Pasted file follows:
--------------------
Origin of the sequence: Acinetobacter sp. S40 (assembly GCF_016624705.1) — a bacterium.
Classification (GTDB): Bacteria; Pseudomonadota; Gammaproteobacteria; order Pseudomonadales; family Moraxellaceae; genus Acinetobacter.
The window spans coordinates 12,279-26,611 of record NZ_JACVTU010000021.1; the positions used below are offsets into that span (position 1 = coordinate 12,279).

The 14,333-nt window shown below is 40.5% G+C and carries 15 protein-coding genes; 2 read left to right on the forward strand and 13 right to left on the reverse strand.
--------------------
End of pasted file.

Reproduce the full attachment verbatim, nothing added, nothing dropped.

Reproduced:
Origin of the sequence: Acinetobacter sp. S40 (assembly GCF_016624705.1) — a bacterium.
Classification (GTDB): Bacteria; Pseudomonadota; Gammaproteobacteria; order Pseudomonadales; family Moraxellaceae; genus Acinetobacter.
The window spans coordinates 12,279-26,611 of record NZ_JACVTU010000021.1; the positions used below are offsets into that span (position 1 = coordinate 12,279).

The 14,333-nt window shown below is 40.5% G+C and carries 15 protein-coding genes; 2 read left to right on the forward strand and 13 right to left on the reverse strand.